- Have a starting point for the conversation so that you are not fumbling for words straightaway. You can’t prepare for every direction the conversation might take, but you can control the opening
- Have a good purpose for the talk, so you can remind yourself why you are doing it if the going gets rough
- Prepare mentally for curveball questions, and resolve to be as honest as possible
Hope this helps someone if they are looking to sit down with their kids!
It’s only now, as I hit publish, that I am feeling a sense of accomplishment in getting this task completed (and, might I add, completed with days left before the end of summer, it’s like two miracles!)
Finally, after much procrastination, I follow up on my previous post, The All or Nothing Lifestyle, Defined. Hit that link if you need some backdrop!
So where last we left off I was to go quietly to the top of a mountain and meditate on what perceived benefits I gain from living my life with no balance. Did not quite get to the mountain, as end-of-school-year events abounded, but dammit, I made a commitment to follow through on this, so I’m following through! I just re-read back through that post myself, and methinks I need the aid of a therapist to truly work through some of these issues, but what the hell, here we go. In no particular order, here are some thoughts on why I continue to live the all-or-nothing lifestyle:
1. The first thought that jumped into my mind as I considered the gains of the all-or-nothing lifestyle is the exhilaration I feel when I am in my “all” state. Easiest example of this is diet and exercise, and I’m sure everyone can relate to that feeling, when you just had a banner day: ate healthfully, avoided temptation, and managed a strenuous workout. It’s such an intense feeling of pride, and it definitely falls into the “plus” column of my current behavior.
2. The next thought that came almost as quickly to my mind is, for the most part, this mindset allows me to set low expectations for myself, and by low expectations I mean almost no expectations. Prime example of this concept relates, once again, back to fitness, and this is the God’s honest truth: every time I fall off the fitness wagon, the thought that motivates me the most in getting back on is the idea that I only have to do a little each day. If that is seriously motivating, then its no wonder why I habitually fall off the fitness wagon: I get to the point where exercise takes real time and real effort, so all I have to do is give up, then I can start over at square one. This thought process may make sense to no one in this universe but me, and it’s actually embarrassing to admit, but it’s true, and it’s been a perpetual cycle for me for as long as I can remember.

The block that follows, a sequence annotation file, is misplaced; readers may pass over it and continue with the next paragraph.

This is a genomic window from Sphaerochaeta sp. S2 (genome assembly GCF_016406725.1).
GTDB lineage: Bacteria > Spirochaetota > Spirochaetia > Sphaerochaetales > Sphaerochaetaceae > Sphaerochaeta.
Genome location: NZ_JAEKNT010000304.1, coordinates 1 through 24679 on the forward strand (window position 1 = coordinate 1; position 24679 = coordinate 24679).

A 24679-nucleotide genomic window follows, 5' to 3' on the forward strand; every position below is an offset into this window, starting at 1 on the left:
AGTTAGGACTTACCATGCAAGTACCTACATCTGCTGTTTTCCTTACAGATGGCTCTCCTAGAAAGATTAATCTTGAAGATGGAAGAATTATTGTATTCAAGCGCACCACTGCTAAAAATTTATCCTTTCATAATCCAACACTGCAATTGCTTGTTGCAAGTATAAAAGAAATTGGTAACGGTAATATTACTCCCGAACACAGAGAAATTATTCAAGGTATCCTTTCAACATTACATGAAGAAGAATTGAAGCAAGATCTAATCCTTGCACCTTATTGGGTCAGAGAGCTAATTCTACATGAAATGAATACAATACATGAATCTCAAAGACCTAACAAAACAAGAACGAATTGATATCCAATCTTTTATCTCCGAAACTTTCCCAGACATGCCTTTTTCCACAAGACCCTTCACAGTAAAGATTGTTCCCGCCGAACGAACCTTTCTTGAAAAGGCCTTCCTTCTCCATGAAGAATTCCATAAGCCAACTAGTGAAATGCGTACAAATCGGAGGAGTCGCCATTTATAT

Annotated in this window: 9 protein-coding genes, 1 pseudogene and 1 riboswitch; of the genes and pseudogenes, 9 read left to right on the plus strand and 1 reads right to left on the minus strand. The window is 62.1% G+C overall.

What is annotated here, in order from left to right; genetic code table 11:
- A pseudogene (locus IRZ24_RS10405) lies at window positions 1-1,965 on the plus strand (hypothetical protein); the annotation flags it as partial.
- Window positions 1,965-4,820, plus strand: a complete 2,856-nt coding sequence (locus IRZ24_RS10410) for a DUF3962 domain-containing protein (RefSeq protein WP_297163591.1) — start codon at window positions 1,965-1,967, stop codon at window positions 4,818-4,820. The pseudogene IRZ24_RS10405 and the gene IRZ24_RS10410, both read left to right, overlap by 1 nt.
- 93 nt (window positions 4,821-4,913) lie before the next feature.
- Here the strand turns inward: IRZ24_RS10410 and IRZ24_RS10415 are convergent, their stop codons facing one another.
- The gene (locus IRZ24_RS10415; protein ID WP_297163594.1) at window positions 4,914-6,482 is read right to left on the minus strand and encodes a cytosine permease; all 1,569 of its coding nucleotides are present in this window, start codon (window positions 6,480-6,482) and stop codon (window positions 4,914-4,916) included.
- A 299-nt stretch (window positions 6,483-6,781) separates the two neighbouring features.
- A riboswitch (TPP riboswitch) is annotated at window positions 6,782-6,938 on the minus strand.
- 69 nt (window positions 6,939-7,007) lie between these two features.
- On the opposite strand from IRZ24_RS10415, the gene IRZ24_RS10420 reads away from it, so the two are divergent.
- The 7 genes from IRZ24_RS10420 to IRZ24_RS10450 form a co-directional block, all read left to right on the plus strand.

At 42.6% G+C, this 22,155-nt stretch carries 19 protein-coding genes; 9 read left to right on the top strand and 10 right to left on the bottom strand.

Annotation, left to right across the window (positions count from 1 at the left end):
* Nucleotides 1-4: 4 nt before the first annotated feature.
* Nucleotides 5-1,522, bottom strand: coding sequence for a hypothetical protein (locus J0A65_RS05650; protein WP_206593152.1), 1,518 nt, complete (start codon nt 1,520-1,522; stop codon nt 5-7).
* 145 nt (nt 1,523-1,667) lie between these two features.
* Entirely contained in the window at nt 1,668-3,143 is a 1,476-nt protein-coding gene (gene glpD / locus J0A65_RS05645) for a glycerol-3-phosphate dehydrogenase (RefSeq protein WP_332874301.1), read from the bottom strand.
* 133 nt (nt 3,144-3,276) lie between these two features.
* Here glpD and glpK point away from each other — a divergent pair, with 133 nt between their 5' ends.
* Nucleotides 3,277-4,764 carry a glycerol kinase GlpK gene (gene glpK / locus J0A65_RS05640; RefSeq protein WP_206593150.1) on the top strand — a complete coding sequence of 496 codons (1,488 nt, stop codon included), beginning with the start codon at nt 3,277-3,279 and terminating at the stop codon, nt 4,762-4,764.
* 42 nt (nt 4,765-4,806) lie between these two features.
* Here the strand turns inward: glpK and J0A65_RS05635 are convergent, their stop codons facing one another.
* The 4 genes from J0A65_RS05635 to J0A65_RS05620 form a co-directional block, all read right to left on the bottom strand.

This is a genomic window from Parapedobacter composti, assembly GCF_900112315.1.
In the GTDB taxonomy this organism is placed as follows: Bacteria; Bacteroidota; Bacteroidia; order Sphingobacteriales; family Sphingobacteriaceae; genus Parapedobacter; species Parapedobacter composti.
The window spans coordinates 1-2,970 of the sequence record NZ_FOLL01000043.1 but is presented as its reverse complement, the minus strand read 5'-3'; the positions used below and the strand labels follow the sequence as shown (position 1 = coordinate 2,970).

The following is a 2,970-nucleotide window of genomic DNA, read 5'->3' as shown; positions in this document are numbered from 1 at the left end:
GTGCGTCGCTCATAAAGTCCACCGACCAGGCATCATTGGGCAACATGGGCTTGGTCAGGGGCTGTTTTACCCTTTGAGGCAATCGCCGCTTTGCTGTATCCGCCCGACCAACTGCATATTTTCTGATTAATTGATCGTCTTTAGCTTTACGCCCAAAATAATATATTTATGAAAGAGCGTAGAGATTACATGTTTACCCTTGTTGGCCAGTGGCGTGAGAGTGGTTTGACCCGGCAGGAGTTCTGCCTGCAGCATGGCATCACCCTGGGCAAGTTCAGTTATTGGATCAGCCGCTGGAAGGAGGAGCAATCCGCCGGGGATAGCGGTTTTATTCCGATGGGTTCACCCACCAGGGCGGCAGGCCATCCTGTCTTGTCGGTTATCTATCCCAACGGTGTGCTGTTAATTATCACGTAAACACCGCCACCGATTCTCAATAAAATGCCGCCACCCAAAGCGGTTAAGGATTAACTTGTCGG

As I consider it, this mindset is not exclusive to the fitness arena. If I have been criticized for the way I perform a task, my default is “then you do it.” Obviously there is some pride thrown in there, but really, isn’t just the all or nothing thinking at work? If I can’t do a job the best, then I’ll leave it for someone else to do. The gain in this case is, well, not having to do whatever task it is! I have been mocked often (and rightfully so) for my lack of navigational sense (I truly don’t know how I left the house before the GPS was invented). As a result, I make zero effort to cultivate this skill. If I am with someone who knows better (and, at this point, a 3-year old toddler would count as one who knows better), I leave all directional decisions up to him or her.
3. Maybe this point should be first, and God knows I have no concrete evidence of this, but this behavior seems ingrained. There have been numerous tales of my excitable personality from my youth (I was about 6 years old when I was asked to put my tongue on the table so that it would stop talking, and I did it ) that lead me to conclude I have been an “all in” person forever, so it would follow that the benefit to the current behavior is that it is easy, it is what I’m used to doing, and it’s easier to go with the existing groove in the wood than to make a new groove.
4. There is certainly an ego component to this behavior. If I’m in the “all” state, then I’m full of pride (see point #1). If I’m in the “nothing” state, then it’s ego in reverse: if I can’t play my way, then I’m picking up my ball and going home. Just writing this very post is unnatural, as I’m venturing into mental territory that is entirely new to me, so my instincts are screaming to back away from this issue, that since I don’t know what I’m talking about, I should leave the topic alone. Luckily, the idea of leaving that last post unfinished is more distasteful to me than risking sounding foolish, or this post would never get finished.
5. I suppose that there is some entertainment value to this behavior, and I do enjoy giving people entertainment. You will only see me dancing at an event when I am all over the dance floor, I won’t be the one half-heartedly shuffling back and forth. If I’m not doing it for entertainment, then I won’t do it at all. Conversely, when I am not good at something, I am loudly and boisterously regaling people of how terrible I am at a given task. So either way, I am enjoying notoriety.